The trace element selenium is essential for cellular function. This is predominantly because it must be incorporated into some proteins, in the form of selenocysteine, for them to function. A multiprotein complex that includes the protein SECISBP2 is responsible for incorporating selenocysteine into proteins. A team of researchers, led by Krishna Chatterjee, at the University of Cambridge, United Kingdom, has now identified two individuals with distinct mutations in their two SECISBP2 genes and characterized their clinical defects. These individuals had reduced levels of most of the 25 known human selenoproteins and this led to a complex multisystem disorder that included, but was not limited to, a lack of sperm, muscle wasting, increased sensitivity to UV light, and impaired thyroid function. This analysis has provided new insight into the diverse biological processes in which selenoproteins are involved.

TITLE: Mutations in the selenocysteine insertion sequencebinding protein 2 gene lead to a multisystem selenoprotein deficiency disorder in humans

V. Krishna K. Chatterjee
University of Cambridge, Addenbrooke's Hospital, Cambridge, United Kingdom.
Phone: 44.1223.336842; Fax: 44.1223.330598; E-mail:

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TUMOR IMMUNOLOGY: Genetic modification: the secret to a long-lived antitumor immune response

One anticancer approach many researchers are seeking to develop is the transfer into patients of immune cells known as T cells that have been manipulated such that they attack and destroy the patient's tumor. Although this approach has proven beneficial in some individuals, in most, the antitumor immune response has not been long-lived enough to be of benefit. However, a team of researchers, led by Christopher Touloukian, at Indiana University School of Medicine, Indianapolis, has developed an approach that led to long-lived antitumor immune responses by CD4+ T cells in a mouse model of melanoma skin cancer. They hope that it might be possible to one day translate this approach for clinical benefit.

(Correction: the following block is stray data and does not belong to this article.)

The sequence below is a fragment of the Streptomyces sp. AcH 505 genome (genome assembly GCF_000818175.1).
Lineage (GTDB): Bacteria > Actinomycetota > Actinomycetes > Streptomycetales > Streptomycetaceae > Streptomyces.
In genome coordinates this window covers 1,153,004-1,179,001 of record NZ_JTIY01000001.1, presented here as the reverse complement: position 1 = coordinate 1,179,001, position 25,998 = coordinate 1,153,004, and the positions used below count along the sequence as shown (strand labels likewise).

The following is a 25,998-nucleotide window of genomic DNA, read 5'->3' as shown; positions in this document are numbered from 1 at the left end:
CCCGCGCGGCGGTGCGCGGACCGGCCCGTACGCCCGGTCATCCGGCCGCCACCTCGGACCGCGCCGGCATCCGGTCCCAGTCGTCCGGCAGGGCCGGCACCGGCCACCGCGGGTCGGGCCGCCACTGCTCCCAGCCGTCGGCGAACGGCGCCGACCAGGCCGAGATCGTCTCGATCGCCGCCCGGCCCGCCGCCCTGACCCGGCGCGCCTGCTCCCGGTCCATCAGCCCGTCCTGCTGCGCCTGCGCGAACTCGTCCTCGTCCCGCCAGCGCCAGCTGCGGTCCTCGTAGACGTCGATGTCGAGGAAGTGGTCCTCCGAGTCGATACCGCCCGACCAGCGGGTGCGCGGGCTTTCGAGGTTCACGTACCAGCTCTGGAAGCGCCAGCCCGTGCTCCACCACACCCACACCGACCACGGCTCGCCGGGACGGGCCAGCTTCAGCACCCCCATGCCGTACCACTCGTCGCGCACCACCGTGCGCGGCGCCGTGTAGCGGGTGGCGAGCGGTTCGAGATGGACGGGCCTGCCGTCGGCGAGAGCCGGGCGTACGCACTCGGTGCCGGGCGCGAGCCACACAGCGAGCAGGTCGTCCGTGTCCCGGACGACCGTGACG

TITLE: Transplantation of mouse HSCs genetically modified to express a CD4-restricted TCR results in long-term immunity that destroys tumors and initiates spontaneous autoimmunity

Christopher E. Touloukian
Indiana University School of Medicine, Indianapolis, Indiana, USA.
Phone: 317.278.9945; Fax: 317.274.7592; E-mail:

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METABOLIC DISEASE: Uncovering new way to stop fat accumulation in mice

The most common cause of liver dysfunction in the United States is a condition known as nonalcoholic fatty liver disease (NAFLD). A form of NAFLD known as hepatic steatosis is associated with obesity and type 2 diabetes. It arises as a result of increased generation and accumulation of lipids (fats) in the liver. Renaud Dentin and colleagues, at Institut Cochin, France, have now provided new insight into the mechanisms underlying hepatic steatosis in mice. Specifically, they find a role for the proteins p300 and SIK2 in regulating lipid production in the liver. Taken together, all the data lead the authors to suggest that SIK2 activators and specific p300 inhibitors might provide new approaches to treating hepatic steatosis in individuals with obesity and type 2 diabetes.